Changes in publication languages and citation practices and their effect on the scientific impact of Russian science (1993–2010)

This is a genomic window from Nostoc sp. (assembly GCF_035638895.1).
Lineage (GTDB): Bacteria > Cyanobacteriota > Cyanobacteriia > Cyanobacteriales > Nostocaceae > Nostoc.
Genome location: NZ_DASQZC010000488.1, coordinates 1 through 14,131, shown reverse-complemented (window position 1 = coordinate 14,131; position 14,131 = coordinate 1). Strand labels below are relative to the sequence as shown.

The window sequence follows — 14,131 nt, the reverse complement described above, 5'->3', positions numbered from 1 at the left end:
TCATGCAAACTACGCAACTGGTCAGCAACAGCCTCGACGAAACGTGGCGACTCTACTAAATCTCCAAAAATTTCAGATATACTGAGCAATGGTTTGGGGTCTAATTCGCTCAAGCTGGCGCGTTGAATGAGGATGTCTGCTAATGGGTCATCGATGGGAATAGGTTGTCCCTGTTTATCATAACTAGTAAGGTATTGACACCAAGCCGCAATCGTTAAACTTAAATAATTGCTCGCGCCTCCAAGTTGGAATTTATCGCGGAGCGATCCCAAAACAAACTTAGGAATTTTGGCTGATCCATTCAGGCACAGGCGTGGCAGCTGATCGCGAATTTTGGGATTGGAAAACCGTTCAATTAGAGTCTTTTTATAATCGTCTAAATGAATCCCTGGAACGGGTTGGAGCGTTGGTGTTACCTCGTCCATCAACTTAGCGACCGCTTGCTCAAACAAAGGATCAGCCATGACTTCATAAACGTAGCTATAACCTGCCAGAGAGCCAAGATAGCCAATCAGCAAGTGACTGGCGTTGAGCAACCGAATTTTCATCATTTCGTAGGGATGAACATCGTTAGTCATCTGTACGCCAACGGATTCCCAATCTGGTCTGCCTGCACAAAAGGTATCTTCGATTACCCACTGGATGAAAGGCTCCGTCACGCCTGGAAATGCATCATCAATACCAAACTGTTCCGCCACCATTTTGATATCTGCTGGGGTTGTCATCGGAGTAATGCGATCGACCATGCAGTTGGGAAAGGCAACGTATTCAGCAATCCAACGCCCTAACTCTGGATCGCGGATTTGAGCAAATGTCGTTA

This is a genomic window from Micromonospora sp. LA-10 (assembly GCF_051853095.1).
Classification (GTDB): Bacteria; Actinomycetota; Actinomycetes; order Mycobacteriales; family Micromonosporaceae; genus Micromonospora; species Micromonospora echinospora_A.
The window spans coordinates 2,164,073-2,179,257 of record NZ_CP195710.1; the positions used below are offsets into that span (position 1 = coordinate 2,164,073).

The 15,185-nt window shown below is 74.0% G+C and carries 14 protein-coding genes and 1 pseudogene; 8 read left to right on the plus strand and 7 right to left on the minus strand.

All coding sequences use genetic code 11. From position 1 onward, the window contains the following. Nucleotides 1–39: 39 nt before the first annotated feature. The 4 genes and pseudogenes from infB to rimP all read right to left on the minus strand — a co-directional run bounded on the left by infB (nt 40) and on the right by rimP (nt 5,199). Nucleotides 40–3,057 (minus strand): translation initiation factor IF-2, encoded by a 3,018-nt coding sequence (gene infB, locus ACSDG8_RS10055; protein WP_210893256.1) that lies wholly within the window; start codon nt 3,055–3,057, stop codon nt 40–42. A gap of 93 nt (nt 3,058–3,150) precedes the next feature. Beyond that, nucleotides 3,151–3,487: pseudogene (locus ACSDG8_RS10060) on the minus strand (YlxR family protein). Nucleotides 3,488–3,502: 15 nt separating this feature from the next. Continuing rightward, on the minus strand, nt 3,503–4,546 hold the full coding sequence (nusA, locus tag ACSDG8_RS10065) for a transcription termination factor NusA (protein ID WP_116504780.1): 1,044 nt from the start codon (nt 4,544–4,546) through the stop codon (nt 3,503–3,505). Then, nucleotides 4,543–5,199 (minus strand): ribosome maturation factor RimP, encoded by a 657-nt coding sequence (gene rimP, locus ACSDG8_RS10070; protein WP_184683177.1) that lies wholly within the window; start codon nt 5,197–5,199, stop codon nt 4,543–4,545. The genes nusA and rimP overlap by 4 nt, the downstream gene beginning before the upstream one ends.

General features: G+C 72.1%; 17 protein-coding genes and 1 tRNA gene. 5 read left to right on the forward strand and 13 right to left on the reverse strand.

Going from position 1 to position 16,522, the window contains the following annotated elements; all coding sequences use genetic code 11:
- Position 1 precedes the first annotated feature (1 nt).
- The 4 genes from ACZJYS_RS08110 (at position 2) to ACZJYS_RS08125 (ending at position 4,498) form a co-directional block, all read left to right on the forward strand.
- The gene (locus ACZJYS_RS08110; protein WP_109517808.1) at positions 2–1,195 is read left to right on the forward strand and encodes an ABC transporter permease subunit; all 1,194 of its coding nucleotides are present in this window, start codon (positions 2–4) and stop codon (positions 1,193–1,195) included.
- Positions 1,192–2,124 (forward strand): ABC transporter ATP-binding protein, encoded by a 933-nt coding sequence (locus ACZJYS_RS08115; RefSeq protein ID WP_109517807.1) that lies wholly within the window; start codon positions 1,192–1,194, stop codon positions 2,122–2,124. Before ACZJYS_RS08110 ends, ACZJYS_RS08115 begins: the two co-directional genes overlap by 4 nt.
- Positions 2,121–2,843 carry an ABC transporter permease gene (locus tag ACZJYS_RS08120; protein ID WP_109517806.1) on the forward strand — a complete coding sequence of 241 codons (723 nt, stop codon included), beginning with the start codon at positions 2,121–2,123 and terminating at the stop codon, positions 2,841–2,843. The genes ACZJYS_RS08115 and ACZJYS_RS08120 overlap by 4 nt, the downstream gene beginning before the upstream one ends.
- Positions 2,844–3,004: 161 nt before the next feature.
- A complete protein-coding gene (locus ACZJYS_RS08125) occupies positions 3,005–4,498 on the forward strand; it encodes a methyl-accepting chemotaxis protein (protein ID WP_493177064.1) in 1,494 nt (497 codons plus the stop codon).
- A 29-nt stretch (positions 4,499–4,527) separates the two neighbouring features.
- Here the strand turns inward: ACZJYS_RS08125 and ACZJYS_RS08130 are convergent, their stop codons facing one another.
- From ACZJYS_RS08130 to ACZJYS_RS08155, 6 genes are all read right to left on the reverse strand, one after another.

This article analyzes the effects of publication language on the international scientific visibility of Russia using the Web of Science (WoS). Like other developing and transition countries, it is subject to a growing pressure to “internationalize” its scientific activities, which primarily means a shift to English as a language of scientific communication. But to what extent does the transition to English improve the impact of research? The case of Russia is of interest in this respect as the existence of many combinations of national journals and languages of publications (namely, Russian and English, including translated journals) provide a kind of natural I experiment to test the effects of language and publisher's country on the international visibility of research through citations as well as on the referencing practices of authors. Our analysis points to the conclusion that the production of original English-language papers in foreign journals is a more efficient strategy of internationalization than the mere translation of domestic journals. If the objective of a country is to maximize the international visibility of its scientific work, then the efforts should go into the promotion of publication in reputed English-language journals to profit from the added effect provided by the Matthew effect of these venues.